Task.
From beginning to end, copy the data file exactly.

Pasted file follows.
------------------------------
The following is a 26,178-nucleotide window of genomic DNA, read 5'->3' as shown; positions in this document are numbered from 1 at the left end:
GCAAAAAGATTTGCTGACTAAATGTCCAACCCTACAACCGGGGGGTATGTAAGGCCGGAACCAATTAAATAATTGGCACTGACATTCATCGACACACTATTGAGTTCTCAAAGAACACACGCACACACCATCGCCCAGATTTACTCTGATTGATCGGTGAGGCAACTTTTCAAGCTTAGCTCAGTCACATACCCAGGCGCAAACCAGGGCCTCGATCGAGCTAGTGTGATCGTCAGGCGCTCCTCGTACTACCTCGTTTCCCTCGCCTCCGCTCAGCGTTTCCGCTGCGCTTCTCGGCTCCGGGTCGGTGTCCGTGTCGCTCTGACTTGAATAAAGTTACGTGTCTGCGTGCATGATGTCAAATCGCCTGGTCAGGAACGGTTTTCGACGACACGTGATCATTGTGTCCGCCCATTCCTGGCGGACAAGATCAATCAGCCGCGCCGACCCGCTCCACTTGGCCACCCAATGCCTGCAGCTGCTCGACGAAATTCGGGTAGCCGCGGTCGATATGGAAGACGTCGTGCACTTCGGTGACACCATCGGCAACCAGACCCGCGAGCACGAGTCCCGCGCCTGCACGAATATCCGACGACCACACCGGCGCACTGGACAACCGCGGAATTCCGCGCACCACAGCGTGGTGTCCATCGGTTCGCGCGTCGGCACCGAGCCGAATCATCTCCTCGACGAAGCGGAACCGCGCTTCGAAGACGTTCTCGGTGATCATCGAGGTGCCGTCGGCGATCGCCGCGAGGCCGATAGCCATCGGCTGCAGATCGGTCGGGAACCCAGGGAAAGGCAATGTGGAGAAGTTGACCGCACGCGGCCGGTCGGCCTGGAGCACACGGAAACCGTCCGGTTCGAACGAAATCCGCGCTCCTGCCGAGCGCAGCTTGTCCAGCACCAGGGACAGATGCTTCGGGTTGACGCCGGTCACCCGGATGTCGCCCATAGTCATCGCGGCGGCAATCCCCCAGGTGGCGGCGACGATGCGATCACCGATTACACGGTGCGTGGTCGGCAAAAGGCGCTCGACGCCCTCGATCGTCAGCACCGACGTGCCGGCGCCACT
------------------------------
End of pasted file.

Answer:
The following is a 26,178-nucleotide window of genomic DNA, read 5'->3' as shown; positions in this document are numbered from 1 at the left end:
GCAAAAAGATTTGCTGACTAAATGTCCAACCCTACAACCGGGGGGTATGTAAGGCCGGAACCAATTAAATAATTGGCACTGACATTCATCGACACACTATTGAGTTCTCAAAGAACACACGCACACACCATCGCCCAGATTTACTCTGATTGATCGGTGAGGCAACTTTTCAAGCTTAGCTCAGTCACATACCCAGGCGCAAACCAGGGCCTCGATCGAGCTAGTGTGATCGTCAGGCGCTCCTCGTACTACCTCGTTTCCCTCGCCTCCGCTCAGCGTTTCCGCTGCGCTTCTCGGCTCCGGGTCGGTGTCCGTGTCGCTCTGACTTGAATAAAGTTACGTGTCTGCGTGCATGATGTCAAATCGCCTGGTCAGGAACGGTTTTCGACGACACGTGATCATTGTGTCCGCCCATTCCTGGCGGACAAGATCAATCAGCCGCGCCGACCCGCTCCACTTGGCCACCCAATGCCTGCAGCTGCTCGACGAAATTCGGGTAGCCGCGGTCGATATGGAAGACGTCGTGCACTTCGGTGACACCATCGGCAACCAGACCCGCGAGCACGAGTCCCGCGCCTGCACGAATATCCGACGACCACACCGGCGCACTGGACAACCGCGGAATTCCGCGCACCACAGCGTGGTGTCCATCGGTTCGCGCGTCGGCACCGAGCCGAATCATCTCCTCGACGAAGCGGAACCGCGCTTCGAAGACGTTCTCGGTGATCATCGAGGTGCCGTCGGCGATCGCCGCGAGGCCGATAGCCATCGGCTGCAGATCGGTCGGGAACCCAGGGAAAGGCAATGTGGAGAAGTTGACCGCACGCGGCCGGTCGGCCTGGAGCACACGGAAACCGTCCGGTTCGAACGAAATCCGCGCTCCTGCCGAGCGCAGCTTGTCCAGCACCAGGGACAGATGCTTCGGGTTGACGCCGGTCACCCGGATGTCGCCCATAGTCATCGCGGCGGCAATCCCCCAGGTGGCGGCGACGATGCGATCACCGATTACACGGTGCGTGGTCGGCAAAAGGCGCTCGACGCCCTCGATCGTCAGCACCGACGTGCCGGCGCCACT